Tuesday, May 19, 2015

The Whisper of the Wilderness

Nature in the Parasha - Parashat Bamidbar
(This article is inspired by student articles written by Aharona Ganz and Chaya Berdugo)
Hearing the Sound of Silence – the Divine Voice Within
The Judean Desert
Here in Bat Ayin we live at the edge of the wilderness. We have green springs and yellow summers. Just a 20 minute drive southeast will take us to the Judean desert where it is yellow most of the year with wisps of green. Here in Bat Ayin we enjoy the benefits of the dry rather than moist heat and the cool summer desert nights. Yet, we also enjoy the cleansing rain and soothing dew that caresses growing plants, from wild weeds to fertile fruit trees. While I love the lush green blooming fruitfulness of the Judean hills, I can appreciate the serene, silent, sandy, desert. The desert is a place so seemingly silent, and yet Hashem knows that it says so much. Therefore, He chose it as the backdrop from the giving of the living Torah, which is compared to black fire upon white fire (Midrash Tanchuma, Bereishit 1). The Hebrew word מִדְבַּר/midbar – desert is related to מְדַבֵּר/medaber, which means ‘to speak.’ The wilderness speaks – When we enter the vast open empty space of the wilderness, we are able to hear the sound of silence. Without the humdrum distractions of technical devices, mundane chores that need to get done, the constant background noises of cars driving by, we can turn inwardly to the Divine voice within. We can re-evaluate who we really are and learn to live more meaningful lives. When we tune into ourselves we may become aware of some of the deeper processes we are going through which we often repress through overeating and “workcoholism.” In the desert we can experience the detachment needed to be able to speak to G-d from the heart, and attain the clarity of hearing His answers. The desert speaks to us if we can silent the ongoing chatter inside of us for long enough to hear the words that Hashem has been crying out to us for years, while we have been too afraid to listen. The desert gives us a glimpse of the infinite, the timelessness of Hashem’s beauty and the vastness of open space, which is so needed for those of us who have been swarmed with the commercial jingles of fluorescent lighting, traffic jams, billboards and skyscrapers that obscure the view of getting in touch with our core. Our souls are infinite yet trapped inside a finite body with restrictions of time and space. It is the spiritual and emotional baggage that blocks our souls from coming out to full expression, and our ears from hearing the silent song of our souls. Leaving behind all the flicker of our surrounding electronics from computer monitors to smartphones and going out into the wilderness can help us melt away any spiritual and emotional blocks and thus enable us to reconnect and recharge our souls. Now, before the giving of the Torah Hashem takes us by the hand, leading us to the empty space, which serves as a clean white piece of paper, where we can take time to contemplate let go of any attachments and prepare ourselves for receiving the black letters of the Torah. It is always so much pressure when Shabbat flows into the holiday. Yet on the other hand, it is a gift to enter Shavuot directly from Shabbat, the Shabbat of Parashat Bamidbar – “In the Desert.” This Shabbat give us the opportunity to take the time to listen to the silent whisper of the wilderness that pierces the soul.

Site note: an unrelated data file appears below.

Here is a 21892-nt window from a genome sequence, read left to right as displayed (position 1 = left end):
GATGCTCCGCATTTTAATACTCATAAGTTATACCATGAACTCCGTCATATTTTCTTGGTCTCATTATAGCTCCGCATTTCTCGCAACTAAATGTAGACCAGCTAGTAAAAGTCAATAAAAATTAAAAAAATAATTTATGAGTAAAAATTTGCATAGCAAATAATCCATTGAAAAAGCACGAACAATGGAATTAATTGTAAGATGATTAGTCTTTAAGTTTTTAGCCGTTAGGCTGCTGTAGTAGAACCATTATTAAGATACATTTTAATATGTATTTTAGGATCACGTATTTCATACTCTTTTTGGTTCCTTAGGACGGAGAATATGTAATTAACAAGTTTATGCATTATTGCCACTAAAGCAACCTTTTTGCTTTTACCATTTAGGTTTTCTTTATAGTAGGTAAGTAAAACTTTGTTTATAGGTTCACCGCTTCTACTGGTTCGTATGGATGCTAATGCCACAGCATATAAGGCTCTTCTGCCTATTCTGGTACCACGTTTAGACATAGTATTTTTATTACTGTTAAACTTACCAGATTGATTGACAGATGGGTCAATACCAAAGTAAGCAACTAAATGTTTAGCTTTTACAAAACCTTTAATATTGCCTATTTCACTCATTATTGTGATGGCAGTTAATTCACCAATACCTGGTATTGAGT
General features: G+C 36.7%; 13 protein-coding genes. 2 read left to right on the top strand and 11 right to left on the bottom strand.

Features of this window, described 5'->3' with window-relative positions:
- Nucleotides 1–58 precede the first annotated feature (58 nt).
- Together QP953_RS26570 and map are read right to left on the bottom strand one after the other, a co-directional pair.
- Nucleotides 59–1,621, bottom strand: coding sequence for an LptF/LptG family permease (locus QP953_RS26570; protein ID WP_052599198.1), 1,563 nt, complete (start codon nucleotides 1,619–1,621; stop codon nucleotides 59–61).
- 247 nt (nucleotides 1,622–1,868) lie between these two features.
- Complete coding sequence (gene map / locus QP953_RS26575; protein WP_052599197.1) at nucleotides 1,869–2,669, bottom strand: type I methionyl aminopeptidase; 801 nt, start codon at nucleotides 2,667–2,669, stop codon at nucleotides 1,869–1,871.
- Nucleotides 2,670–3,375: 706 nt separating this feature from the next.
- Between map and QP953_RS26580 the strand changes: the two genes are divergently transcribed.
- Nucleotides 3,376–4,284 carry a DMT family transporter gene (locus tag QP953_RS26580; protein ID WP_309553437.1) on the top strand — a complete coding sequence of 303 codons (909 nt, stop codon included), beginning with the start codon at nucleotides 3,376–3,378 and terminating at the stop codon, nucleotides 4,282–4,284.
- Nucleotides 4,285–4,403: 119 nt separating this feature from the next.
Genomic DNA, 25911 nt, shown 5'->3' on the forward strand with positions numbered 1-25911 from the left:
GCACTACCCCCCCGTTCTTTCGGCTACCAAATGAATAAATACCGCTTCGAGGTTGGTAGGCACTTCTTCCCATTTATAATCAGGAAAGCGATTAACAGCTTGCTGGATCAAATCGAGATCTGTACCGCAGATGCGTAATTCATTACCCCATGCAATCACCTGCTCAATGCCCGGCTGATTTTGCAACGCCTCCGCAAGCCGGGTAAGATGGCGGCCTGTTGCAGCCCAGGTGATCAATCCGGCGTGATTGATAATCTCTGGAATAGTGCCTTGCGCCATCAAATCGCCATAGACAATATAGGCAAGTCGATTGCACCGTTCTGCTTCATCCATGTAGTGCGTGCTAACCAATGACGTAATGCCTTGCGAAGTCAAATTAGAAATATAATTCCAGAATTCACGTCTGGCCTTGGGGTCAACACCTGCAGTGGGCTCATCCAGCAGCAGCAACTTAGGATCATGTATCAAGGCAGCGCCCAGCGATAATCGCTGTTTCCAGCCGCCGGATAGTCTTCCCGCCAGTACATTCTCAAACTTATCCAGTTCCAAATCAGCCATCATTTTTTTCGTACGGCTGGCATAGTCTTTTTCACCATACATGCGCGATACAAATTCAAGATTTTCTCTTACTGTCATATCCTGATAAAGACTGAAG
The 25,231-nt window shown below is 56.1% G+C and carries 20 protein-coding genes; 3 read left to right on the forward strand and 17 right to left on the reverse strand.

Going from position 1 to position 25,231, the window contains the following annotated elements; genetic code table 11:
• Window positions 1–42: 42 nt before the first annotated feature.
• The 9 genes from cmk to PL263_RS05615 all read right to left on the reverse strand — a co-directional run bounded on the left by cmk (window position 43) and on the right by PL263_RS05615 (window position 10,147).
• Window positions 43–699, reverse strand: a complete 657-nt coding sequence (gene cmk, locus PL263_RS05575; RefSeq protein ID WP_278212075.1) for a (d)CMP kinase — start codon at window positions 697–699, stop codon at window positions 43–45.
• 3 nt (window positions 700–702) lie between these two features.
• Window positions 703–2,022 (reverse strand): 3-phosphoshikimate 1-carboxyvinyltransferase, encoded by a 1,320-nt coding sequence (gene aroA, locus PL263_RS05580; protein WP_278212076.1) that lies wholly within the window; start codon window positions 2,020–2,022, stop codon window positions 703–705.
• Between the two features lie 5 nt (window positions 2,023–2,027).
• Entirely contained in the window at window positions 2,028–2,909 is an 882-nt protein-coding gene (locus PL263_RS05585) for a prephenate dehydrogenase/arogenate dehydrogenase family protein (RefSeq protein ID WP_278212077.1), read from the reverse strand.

Becoming Desolate like the Desert to Deserve Torah
ספר במדבר פרק א פסוק א וַיְדַבֵּר הָשֵׁם אֶל משֶׁה בְּמִדְבַּר סִינַי
“Hashem spoke to Moshe in the wilderness of Sinai…” (Bamidbar 1:1).

The Torah was given with three things: with fire, water and wilderness. With fire as it states, “The entire mountain of Sinai was smoking because Hashem descended upon it with fire (Shemot 19:18). With water as it states, “Oh Hashem, when you came forth from Seir, when you marched forth from the field of Edom, the earth trembled; the heavens dripped, yea, the clouds dripped water” (Shoftim 5:4). In wilderness as it states, “Hashem spoke to Moshe in the wilderness of Sinai” (Bamidbar 1:1). Why was the Torah given through these three things? To teach you that just as these things are free for all people in the world, also the Torah is free for anyone who desires it. Similarly, it states, “Ho, all who are thirsty, come for water” (Yesha’yahu 55:1). Why was the Torah given in the wilderness, to teach you that a person cannot acquire Torah until he has made himself הֶפְקֶר/hefker – ownerless like the desert (Midrash Bamidbar Rabbah 1:7). The word hefker is hard to translate. It seems to me that in this context it refers to being free of attachments, like the empty desolate desert, which consists of nothing but a vast space of emptiness. This is also, why the Torah is compared to water, as water descends from a high to a low place. Similarly the words of Torah pass over the arrogant person and settles with the humble. For the same reason Hashem gave the Torah at Mt. Sinai – the very lowest mountain. Living in the desert or just spending some time there is truly a humbling experience. When we shed all the comforting trappings to be alone with the essentials and ourselves, we realize that money, possessions, career, title are only exterior wrappings. They do not entail any intrinsic value. It takes the humility of the desert to experience the greatness of ‘being’ rather than ‘having.’ Therefore, “the Torah was only given to those who ate manna” Mechilta b’Shalach 17). To those who do not seek luxury, but desire only the minimum to sustain their souls. “Such is the way of Torah: Bread with salt you shall eat, water in small measure you shall drink, and upon the ground you shall sleep; live a life of deprivation and toil in Torah. If so you do, ‘fortunate are you, and good is to you’ (Tehillim 128:2): fortunate are you in this world, and it is good to you in the World to Come” (Pirkei Avot 6:4).